, Land Line state legislative editor | Friday, May 17, 2013
Connecticut lawmakers could soon change a rule that covers the employment status of independent contractors, including owner-operators.
State law now regards truck drivers who work for one motor carrier to be employees. The state’s “ABC test” presumes that workers are employees unless they meet three requirements. The test for independent contractors states that workers “must be free from the employer’s control and direction; perform a service outside the employer’s usual course of business or outside of all the employer’s places of businesses; and be customarily engaged in an independently established trade, occupation, profession, or business or the same nature as the service being performed for the employer.”
Currently, a worker can fail part C of the test if he or she provides services for only one employer.
The Connecticut House voted unanimously on Thursday, May 16, to advance a bill that would exempt independent contractors from the one motor carrier requirement. HB6151 now awaits a Senate floor vote before it can move to the governor’s desk.
Truckers welcome the legislative action. Michael Riley of the Motor Transport Association of Connecticut said the legislative push is his highest priority bill of the year.
“It lays out the circumstances that an owner-operator could be an independent contractor in Connecticut when working for only one motor carrier,” Riley told Land Line.
Owner-operator and OOIDA Senior Member Charlie Marshall of Torrington, CT, spoke at a recent hearing on the bill. He addressed a point made by bill supporters that truck drivers want to be employees.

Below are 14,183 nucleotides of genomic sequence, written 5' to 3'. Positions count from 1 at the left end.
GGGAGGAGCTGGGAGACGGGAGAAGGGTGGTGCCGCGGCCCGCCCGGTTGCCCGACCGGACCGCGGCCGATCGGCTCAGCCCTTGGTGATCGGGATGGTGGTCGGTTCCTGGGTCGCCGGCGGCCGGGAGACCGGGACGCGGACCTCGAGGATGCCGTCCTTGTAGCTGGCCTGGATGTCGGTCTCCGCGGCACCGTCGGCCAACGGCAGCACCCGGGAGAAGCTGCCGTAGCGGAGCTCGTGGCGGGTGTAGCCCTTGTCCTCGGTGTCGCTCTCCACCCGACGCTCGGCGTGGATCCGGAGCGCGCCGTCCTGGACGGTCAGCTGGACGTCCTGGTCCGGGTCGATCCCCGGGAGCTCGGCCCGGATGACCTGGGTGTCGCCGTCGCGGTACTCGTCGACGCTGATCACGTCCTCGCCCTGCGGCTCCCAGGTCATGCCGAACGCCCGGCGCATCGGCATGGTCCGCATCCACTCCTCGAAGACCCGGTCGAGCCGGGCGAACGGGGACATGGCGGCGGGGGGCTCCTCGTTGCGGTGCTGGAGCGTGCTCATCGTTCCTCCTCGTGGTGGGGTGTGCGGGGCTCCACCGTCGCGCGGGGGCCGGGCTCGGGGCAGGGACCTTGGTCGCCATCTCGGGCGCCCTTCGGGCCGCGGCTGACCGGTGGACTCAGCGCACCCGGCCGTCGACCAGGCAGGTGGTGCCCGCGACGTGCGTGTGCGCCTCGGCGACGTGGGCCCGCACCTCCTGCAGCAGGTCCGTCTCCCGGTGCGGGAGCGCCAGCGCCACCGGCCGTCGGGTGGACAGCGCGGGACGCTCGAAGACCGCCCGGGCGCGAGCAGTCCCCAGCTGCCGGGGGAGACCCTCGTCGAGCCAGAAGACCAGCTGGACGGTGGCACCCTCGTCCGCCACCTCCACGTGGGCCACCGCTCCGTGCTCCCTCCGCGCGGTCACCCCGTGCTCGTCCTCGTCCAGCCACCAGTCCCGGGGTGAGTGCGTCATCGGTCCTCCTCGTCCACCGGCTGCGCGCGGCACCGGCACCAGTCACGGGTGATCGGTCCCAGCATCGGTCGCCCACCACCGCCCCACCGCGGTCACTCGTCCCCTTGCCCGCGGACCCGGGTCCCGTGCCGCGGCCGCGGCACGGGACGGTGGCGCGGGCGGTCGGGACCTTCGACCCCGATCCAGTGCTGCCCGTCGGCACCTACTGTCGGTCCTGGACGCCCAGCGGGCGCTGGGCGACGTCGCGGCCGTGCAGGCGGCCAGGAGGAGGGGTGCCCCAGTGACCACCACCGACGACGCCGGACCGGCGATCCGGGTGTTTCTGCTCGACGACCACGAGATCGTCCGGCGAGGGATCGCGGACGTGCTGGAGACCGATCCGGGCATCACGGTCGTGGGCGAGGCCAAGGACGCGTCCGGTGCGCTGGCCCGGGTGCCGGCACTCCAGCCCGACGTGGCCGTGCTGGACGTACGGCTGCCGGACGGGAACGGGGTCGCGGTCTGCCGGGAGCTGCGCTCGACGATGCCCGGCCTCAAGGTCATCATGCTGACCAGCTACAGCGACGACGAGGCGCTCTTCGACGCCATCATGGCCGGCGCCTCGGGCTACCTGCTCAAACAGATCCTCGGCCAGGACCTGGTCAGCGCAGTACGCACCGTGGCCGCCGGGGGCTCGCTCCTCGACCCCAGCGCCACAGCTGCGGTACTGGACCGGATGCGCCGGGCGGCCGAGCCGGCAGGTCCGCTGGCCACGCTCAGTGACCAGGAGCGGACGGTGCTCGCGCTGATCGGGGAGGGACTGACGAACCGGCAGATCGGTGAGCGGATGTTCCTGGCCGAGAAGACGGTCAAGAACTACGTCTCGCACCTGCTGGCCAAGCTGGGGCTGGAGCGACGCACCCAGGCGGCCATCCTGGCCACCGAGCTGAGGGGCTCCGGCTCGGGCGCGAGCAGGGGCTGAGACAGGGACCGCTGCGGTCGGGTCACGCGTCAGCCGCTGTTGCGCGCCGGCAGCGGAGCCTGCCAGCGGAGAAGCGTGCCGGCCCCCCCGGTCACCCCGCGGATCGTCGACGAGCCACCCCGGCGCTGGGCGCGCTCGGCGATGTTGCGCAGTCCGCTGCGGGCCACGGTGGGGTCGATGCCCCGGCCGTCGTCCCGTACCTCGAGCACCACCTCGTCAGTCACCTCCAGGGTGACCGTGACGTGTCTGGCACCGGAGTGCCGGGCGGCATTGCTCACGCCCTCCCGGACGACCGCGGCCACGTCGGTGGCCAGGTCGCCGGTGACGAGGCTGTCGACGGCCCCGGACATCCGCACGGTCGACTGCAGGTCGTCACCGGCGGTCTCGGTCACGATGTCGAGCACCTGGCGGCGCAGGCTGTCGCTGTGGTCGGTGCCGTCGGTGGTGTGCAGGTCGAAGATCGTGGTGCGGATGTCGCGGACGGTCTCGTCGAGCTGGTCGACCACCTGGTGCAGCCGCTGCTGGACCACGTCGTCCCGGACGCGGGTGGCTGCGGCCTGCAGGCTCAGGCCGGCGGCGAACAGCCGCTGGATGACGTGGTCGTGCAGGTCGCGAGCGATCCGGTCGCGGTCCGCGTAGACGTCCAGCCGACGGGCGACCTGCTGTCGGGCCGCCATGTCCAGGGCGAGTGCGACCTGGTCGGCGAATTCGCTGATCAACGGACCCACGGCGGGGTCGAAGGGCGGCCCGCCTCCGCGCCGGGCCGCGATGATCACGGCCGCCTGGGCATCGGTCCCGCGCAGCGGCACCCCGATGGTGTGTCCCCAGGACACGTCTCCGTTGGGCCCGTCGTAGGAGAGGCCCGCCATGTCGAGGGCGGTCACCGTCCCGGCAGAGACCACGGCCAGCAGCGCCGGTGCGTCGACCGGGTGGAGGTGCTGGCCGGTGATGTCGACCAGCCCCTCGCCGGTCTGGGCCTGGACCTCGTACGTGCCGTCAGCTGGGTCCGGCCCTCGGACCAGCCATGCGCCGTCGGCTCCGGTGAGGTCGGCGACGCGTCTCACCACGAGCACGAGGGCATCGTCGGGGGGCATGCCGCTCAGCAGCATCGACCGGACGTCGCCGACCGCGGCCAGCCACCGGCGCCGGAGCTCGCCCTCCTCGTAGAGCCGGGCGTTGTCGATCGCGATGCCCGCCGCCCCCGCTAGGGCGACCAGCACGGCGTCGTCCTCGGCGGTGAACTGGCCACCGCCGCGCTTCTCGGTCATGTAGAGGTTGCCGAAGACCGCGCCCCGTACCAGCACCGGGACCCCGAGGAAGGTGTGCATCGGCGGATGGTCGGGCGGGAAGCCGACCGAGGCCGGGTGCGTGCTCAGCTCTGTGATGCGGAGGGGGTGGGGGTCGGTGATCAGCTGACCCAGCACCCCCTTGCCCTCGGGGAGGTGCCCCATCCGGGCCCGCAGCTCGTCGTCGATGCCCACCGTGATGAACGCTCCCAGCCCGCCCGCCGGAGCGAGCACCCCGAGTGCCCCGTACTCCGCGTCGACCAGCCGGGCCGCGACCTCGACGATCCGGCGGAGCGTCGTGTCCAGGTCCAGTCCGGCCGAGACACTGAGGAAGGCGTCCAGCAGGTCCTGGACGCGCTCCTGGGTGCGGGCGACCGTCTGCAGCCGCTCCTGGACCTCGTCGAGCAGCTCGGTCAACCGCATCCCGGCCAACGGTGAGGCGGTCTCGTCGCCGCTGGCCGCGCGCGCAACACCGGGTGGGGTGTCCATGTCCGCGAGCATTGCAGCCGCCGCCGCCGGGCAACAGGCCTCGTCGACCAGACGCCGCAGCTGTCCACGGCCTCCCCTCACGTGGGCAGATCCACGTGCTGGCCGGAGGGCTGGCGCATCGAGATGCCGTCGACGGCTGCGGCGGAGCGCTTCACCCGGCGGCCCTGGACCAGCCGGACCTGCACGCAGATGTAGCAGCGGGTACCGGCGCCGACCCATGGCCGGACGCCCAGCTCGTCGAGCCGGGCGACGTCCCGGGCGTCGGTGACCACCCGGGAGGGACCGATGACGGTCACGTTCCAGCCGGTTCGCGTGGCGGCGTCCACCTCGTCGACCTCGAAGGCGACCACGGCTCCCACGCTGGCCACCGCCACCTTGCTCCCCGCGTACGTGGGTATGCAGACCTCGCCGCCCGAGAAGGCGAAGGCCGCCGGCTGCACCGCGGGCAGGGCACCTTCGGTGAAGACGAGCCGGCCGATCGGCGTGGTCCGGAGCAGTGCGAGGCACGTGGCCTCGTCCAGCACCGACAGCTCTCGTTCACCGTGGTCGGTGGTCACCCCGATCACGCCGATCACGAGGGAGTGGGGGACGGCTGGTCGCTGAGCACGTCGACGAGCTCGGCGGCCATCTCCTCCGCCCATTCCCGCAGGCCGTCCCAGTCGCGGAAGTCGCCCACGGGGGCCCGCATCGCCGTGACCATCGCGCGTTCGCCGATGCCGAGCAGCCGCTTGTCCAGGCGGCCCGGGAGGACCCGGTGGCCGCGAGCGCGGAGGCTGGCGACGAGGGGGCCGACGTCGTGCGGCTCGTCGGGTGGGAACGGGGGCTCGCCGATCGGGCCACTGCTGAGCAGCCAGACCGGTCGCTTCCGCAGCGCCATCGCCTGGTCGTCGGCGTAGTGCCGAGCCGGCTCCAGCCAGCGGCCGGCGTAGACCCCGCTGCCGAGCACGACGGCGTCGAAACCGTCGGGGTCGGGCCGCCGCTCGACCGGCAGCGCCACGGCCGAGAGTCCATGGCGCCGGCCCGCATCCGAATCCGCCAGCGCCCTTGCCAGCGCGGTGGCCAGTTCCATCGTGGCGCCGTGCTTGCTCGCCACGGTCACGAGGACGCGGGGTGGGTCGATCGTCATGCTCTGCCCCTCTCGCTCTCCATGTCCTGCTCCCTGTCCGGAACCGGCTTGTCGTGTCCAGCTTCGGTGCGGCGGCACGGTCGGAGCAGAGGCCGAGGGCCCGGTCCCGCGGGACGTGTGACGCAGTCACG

“I’ve been driving as an owner-operator for 27 years. ... I’ve supported my family and I like what I’m doing and I want to continue what I’m doing,” Marshall testified.
OOIDA is encouraging Connecticut truckers to communicate with their state senators in support of the legislation.
“Not only will the legislation directly benefit owner-operators leased to carriers, but it will help the state be more attractive for creating new trucking business,” said Executive Vice President Todd Spencer.
Officials in New York and New Jersey are also discussing legislation that would deem many owner-operators to be employees.
Citing concerns that drayage and parcel truckers in the state are being misclassified, New Jersey state Sen. Loretta Weinberg, D-Bergen, is pushing a bill to include stiff penalties for employers who misclassify employees as independent contractors.
In New York, a bill would reclassify truck operators and parcel drivers as company drivers.
Opponents, including OOIDA, say that the changes sought in New York and New Jersey modify the employment status of independent contractors and meddle with interstate commerce, which is a violation of federal pre-emption.
The American Trucking Associations sued the city of Los Angeles in the U.S. Court of Appeals for the 9th Circuit several years ago over portions of its clean truck program, including an expensive concession requirement that all trucks entering the port would have to comply with.
The subsequent ruling confirmed that states cannot regulate the routes, rates or services of trucks engaged in interstate commerce.
The U.S. Supreme Court is reviewing the case.
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